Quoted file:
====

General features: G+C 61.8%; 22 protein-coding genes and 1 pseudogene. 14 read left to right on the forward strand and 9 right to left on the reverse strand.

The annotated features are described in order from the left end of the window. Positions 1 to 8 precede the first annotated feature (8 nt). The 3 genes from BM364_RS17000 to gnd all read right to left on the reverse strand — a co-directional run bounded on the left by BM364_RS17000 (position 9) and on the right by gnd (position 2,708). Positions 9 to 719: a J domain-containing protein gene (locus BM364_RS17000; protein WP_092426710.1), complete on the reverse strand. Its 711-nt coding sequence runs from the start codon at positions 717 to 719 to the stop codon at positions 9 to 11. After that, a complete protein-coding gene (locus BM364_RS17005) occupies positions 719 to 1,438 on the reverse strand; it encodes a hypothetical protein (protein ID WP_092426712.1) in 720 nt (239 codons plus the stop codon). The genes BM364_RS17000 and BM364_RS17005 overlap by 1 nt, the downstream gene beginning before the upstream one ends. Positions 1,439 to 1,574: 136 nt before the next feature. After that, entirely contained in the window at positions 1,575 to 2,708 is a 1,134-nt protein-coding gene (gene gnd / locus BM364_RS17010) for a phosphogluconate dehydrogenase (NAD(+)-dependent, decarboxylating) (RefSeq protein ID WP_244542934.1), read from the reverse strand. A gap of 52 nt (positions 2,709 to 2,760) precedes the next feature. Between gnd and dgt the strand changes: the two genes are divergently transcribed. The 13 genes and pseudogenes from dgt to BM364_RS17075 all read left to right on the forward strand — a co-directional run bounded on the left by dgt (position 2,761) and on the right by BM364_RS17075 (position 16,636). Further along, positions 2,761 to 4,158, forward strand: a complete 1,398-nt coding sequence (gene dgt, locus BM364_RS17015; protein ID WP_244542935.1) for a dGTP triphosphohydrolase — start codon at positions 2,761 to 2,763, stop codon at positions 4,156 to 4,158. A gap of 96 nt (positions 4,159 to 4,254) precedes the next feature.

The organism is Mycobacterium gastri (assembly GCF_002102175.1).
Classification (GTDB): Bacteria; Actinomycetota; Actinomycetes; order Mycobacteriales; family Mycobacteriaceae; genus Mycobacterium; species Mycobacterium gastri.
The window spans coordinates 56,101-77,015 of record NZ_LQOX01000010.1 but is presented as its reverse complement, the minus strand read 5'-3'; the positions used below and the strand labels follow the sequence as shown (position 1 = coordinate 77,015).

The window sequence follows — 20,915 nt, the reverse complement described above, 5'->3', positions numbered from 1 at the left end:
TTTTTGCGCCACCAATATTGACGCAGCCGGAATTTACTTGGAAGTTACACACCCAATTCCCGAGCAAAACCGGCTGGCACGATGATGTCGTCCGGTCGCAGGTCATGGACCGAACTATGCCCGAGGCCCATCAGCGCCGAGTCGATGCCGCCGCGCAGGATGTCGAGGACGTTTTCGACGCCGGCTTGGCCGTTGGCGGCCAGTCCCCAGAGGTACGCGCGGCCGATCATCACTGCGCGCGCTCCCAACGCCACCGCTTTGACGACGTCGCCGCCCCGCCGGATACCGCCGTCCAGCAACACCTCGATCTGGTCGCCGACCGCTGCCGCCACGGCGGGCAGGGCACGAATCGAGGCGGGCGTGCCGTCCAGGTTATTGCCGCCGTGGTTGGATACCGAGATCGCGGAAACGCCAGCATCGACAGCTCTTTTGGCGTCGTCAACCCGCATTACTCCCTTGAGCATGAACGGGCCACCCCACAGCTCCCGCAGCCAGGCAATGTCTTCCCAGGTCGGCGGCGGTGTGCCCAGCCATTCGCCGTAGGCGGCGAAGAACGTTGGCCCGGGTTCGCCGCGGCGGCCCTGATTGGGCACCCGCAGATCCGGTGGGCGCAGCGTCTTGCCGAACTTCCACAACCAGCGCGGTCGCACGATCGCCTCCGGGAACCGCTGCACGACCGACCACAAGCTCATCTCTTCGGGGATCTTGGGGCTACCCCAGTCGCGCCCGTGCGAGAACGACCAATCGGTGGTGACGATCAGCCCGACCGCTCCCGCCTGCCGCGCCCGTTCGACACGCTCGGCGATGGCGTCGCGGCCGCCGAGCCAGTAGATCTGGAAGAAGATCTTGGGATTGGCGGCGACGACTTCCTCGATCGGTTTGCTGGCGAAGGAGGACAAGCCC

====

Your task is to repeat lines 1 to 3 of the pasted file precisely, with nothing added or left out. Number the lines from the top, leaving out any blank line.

General features: G+C 61.8%; 22 protein-coding genes and 1 pseudogene. 14 read left to right on the forward strand and 9 right to left on the reverse strand.

The annotated features are described in order from the left end of the window. Positions 1 to 8 precede the first annotated feature (8 nt). The 3 genes from BM364_RS17000 to gnd all read right to left on the reverse strand — a co-directional run bounded on the left by BM364_RS17000 (position 9) and on the right by gnd (position 2,708). Positions 9 to 719: a J domain-containing protein gene (locus BM364_RS17000; protein WP_092426710.1), complete on the reverse strand. Its 711-nt coding sequence runs from the start codon at positions 717 to 719 to the stop codon at positions 9 to 11. After that, a complete protein-coding gene (locus BM364_RS17005) occupies positions 719 to 1,438 on the reverse strand; it encodes a hypothetical protein (protein ID WP_092426712.1) in 720 nt (239 codons plus the stop codon). The genes BM364_RS17000 and BM364_RS17005 overlap by 1 nt, the downstream gene beginning before the upstream one ends. Positions 1,439 to 1,574: 136 nt before the next feature. After that, entirely contained in the window at positions 1,575 to 2,708 is a 1,134-nt protein-coding gene (gene gnd / locus BM364_RS17010) for a phosphogluconate dehydrogenase (NAD(+)-dependent, decarboxylating) (RefSeq protein ID WP_244542934.1), read from the reverse strand. A gap of 52 nt (positions 2,709 to 2,760) precedes the next feature. Between gnd and dgt the strand changes: the two genes are divergently transcribed. The 13 genes and pseudogenes from dgt to BM364_RS17075 all read left to right on the forward strand — a co-directional run bounded on the left by dgt (position 2,761) and on the right by BM364_RS17075 (position 16,636). Further along, positions 2,761 to 4,158, forward strand: a complete 1,398-nt coding sequence (gene dgt, locus BM364_RS17015; protein ID WP_244542935.1) for a dGTP triphosphohydrolase — start codon at positions 2,761 to 2,763, stop codon at positions 4,156 to 4,158. A gap of 96 nt (positions 4,159 to 4,254) precedes the next feature.

The organism is Mycobacterium gastri (assembly GCF_002102175.1).